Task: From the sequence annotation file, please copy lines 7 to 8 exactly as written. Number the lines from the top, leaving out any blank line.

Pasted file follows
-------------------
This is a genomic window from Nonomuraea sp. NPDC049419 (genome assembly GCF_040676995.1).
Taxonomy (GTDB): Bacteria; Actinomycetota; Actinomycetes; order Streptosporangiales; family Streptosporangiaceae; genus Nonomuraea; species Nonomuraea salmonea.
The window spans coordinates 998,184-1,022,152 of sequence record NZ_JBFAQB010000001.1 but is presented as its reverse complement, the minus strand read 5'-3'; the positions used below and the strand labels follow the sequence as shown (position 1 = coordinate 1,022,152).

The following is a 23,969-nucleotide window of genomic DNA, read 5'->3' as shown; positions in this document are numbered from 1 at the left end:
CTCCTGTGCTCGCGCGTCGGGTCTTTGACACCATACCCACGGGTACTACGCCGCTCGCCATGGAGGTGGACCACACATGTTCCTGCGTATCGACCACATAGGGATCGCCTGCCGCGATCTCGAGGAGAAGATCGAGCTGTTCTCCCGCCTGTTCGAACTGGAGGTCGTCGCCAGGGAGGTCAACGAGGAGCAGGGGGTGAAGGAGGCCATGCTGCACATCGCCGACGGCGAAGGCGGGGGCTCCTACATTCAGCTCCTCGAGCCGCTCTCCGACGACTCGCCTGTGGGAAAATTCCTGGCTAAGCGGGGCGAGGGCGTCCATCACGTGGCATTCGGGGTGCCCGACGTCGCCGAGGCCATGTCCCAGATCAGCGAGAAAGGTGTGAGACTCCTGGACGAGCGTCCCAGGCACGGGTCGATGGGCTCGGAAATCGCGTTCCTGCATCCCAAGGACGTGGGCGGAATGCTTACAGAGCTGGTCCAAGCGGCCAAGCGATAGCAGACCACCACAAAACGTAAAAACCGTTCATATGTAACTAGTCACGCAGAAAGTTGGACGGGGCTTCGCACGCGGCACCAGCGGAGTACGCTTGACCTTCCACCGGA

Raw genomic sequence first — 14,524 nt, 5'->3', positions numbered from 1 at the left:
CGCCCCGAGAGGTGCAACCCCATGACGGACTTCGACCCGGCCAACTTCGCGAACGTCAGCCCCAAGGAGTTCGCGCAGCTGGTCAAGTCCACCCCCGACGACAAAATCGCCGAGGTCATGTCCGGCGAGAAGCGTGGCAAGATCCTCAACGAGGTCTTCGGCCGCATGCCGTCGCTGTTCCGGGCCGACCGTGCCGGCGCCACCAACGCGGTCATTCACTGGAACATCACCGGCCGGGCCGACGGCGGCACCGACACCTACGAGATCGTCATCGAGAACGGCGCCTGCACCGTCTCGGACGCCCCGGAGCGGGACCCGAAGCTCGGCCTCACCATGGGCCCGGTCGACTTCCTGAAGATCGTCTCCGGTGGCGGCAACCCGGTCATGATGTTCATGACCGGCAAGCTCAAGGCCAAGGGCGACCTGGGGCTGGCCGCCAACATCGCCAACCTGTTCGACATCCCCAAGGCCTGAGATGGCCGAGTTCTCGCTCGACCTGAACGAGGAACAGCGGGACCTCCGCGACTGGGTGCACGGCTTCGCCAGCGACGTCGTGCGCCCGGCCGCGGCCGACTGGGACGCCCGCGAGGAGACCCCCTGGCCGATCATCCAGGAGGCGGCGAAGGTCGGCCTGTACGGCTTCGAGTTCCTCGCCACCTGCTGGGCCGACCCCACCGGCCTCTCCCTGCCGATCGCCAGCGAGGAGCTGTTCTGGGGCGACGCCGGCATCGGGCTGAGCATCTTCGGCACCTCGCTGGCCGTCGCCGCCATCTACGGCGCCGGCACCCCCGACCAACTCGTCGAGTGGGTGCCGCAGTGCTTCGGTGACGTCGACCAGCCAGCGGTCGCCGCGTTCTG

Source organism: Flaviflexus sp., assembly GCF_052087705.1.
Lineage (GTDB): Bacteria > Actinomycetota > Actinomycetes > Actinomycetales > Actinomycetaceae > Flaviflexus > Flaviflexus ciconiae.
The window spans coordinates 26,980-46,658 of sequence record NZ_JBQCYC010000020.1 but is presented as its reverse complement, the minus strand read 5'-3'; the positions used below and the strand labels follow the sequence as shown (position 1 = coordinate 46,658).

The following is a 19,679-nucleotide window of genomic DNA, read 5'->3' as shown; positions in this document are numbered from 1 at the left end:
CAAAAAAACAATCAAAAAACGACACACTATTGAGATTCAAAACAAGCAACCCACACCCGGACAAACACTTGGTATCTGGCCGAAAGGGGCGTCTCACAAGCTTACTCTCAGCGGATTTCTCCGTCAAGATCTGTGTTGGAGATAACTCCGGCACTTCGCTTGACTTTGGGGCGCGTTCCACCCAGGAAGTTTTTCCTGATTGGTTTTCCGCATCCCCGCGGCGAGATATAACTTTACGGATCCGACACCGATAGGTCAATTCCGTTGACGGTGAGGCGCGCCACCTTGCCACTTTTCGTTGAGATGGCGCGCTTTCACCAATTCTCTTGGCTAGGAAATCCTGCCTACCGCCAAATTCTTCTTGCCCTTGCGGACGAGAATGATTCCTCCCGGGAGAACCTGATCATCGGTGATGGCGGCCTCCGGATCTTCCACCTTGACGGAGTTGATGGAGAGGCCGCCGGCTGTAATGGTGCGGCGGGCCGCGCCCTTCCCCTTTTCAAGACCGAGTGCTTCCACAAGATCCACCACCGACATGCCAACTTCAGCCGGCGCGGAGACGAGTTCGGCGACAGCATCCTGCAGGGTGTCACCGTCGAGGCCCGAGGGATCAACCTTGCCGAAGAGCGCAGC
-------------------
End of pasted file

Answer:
CGCCCCGAGAGGTGCAACCCCATGACGGACTTCGACCCGGCCAACTTCGCGAACGTCAGCCCCAAGGAGTTCGCGCAGCTGGTCAAGTCCACCCCCGACGACAAAATCGCCGAGGTCATGTCCGGCGAGAAGCGTGGCAAGATCCTCAACGAGGTCTTCGGCCGCATGCCGTCGCTGTTCCGGGCCGACCGTGCCGGCGCCACCAACGCGGTCATTCACTGGAACATCACCGGCCGGGCCGACGGCGGCACCGACACCTACGAGATCGTCATCGAGAACGGCGCCTGCACCGTCTCGGACGCCCCGGAGCGGGACCCGAAGCTCGGCCTCACCATGGGCCCGGTCGACTTCCTGAAGATCGTCTCCGGTGGCGGCAACCCGGTCATGATGTTCATGACCGGCAAGCTCAAGGCCAAGGGCGACCTGGGGCTGGCCGCCAACATCGCCAACCTGTTCGACATCCCCAAGGCCTGAGATGGCCGAGTTCTCGCTCGACCTGAACGAGGAACAGCGGGACCTCCGCGACTGGGTGCACGGCTTCGCCAGCGACGTCGTGCGCCCGGCCGCGGCCGACTGGGACGCCCGCGAGGAGACCCCCTGGCCGATCATCCAGGAGGCGGCGAAGGTCGGCCTGTACGGCTTCGAGTTCCTCGCCACCTGCTGGGCCGACCCCACCGGCCTCTCCCTGCCGATCGCCAGCGAGGAGCTGTTCTGGGGCGACGCCGGCATCGGGCTGAGCATCTTCGGCACCTCGCTGGCCGTCGCCGCCATCTACGGCGCCGGCACCCCCGACCAACTCGTCGAGTGGGTGCCGCAGTGCTTCGGTGACGTCGACCAGCCAGCGGTCGCCGCGTTCTG

Source organism: Flaviflexus sp., assembly GCF_052087705.1.